Founded in 1879, the AIA was chartered by the United States Congress in 1906, in recognition of its role in the development and passage of the Antiquities Act, which Theodore Roosevelt signed into law that year. Today, the AIA remains committed to preserving the world's archaeological resources and cultural heritage for the benefit of people in the present and in the future.
News, Issues, and Initiatives
In the face of the recent destruction and looting of Iraq’s archaeological sites, museums and libraries, the National Endowment for the Humanities (NEH) has announced an initiative aimed at the preservation and documentation of “cultural resources in Iraq’s archives, libraries, and museums.
A First-Person Account of the CPAC Meeting Reviewing Italian Import Restrictions
A new Memorandum of Understanding was recently inked by the United States and the People’s Republic of China. The five-year agreement outlines steps designed to stem the flow of illicitly excavated or exported artifacts from China to the U.S.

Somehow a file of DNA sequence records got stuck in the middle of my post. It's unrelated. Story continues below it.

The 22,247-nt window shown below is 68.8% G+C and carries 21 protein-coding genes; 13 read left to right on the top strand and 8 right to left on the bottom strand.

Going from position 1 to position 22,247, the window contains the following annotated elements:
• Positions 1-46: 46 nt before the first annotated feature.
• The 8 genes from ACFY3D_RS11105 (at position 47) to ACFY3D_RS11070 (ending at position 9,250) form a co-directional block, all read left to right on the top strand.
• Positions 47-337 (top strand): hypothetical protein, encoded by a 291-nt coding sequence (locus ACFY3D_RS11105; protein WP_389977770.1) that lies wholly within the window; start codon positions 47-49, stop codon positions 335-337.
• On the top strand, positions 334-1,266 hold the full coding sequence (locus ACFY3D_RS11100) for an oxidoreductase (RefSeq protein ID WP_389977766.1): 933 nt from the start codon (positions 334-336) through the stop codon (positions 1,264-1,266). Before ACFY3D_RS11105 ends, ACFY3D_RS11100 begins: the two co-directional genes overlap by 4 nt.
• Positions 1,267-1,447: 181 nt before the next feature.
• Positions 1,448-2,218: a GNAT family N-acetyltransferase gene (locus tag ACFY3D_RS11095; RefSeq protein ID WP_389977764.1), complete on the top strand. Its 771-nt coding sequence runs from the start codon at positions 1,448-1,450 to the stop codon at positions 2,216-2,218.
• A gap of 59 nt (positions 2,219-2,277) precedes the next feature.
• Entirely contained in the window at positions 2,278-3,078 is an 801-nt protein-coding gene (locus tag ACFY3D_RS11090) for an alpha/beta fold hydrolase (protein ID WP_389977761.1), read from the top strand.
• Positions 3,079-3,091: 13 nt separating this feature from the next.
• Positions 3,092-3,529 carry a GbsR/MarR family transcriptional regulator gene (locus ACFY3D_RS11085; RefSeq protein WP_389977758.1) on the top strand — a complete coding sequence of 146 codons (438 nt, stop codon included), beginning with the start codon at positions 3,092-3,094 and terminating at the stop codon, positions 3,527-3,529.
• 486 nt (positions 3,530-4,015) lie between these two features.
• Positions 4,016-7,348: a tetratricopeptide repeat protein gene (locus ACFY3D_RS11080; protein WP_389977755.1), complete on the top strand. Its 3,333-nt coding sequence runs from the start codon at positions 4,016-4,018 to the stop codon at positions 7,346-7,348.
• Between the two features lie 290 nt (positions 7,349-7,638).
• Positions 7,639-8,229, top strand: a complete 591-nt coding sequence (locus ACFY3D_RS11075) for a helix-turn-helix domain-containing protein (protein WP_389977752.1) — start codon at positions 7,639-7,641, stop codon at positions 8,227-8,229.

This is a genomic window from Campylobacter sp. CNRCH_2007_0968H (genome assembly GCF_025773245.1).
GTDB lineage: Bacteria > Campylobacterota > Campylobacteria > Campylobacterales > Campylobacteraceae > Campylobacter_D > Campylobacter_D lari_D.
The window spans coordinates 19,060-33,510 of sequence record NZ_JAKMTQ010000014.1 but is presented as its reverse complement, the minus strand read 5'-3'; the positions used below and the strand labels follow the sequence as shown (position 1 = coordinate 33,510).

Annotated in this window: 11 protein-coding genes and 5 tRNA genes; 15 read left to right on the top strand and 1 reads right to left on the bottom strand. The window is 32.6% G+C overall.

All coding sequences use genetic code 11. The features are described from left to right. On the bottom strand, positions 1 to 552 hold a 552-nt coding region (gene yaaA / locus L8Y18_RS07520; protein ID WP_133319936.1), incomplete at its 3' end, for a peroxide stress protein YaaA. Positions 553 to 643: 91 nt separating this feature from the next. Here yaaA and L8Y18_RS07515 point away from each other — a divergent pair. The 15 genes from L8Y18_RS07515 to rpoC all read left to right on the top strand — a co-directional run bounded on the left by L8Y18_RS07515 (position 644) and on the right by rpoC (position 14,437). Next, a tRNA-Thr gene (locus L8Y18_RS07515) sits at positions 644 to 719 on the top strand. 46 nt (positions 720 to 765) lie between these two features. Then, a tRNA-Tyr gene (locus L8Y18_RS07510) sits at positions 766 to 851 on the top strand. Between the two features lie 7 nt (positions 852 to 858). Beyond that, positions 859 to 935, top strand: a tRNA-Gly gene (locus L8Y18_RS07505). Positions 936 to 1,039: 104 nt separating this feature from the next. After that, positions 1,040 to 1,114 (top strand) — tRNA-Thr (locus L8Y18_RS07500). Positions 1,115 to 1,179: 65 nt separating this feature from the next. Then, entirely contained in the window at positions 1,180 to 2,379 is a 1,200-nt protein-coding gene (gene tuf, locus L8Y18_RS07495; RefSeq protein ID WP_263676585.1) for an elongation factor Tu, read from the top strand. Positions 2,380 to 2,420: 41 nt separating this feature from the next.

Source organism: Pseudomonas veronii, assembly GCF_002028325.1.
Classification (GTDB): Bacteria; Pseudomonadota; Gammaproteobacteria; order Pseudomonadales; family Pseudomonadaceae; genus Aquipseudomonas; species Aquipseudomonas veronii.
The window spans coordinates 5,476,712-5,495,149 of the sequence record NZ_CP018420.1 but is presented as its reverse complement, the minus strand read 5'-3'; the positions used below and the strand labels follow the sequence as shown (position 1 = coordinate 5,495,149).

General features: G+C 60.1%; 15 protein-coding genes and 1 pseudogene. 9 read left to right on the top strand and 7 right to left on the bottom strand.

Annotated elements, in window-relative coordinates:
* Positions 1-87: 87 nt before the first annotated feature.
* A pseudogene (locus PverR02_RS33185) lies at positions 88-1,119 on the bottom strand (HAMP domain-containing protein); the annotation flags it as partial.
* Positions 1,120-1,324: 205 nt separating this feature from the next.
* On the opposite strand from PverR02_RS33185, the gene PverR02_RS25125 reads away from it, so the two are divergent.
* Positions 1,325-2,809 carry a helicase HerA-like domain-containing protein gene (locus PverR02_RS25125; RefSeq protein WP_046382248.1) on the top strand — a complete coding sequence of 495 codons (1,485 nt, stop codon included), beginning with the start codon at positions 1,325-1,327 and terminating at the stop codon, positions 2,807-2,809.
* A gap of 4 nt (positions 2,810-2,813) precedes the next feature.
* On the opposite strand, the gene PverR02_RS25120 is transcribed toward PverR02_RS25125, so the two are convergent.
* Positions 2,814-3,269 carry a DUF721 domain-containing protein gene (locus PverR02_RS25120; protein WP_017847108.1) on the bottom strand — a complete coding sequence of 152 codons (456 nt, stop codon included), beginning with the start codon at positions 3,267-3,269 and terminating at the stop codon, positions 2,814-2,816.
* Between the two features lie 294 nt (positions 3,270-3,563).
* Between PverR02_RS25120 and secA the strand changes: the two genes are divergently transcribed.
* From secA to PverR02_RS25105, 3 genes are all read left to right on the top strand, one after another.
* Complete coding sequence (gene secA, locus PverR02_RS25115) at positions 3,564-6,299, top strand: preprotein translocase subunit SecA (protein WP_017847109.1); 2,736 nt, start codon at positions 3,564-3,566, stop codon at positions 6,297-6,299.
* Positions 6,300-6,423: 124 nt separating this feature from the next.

The Archaeological Institute of America has issued the following statement concerning cultural objects on loan to U.S. institutions and calls for Congressional action to assure the security of international loans and exhibitions from attachment.
The AIA Governing Board endorsed the UNESCO Convention on the Protection of the Underwater Cultural Heritage.
Read the Program's 2013 Annual Report to learn about its many activities this past year.
An update on the artifact conservation from the Queen Anne's Revenge Shipwreck
This latest Site Preservation Grant will protect and promote a historic cemetery on Long Island.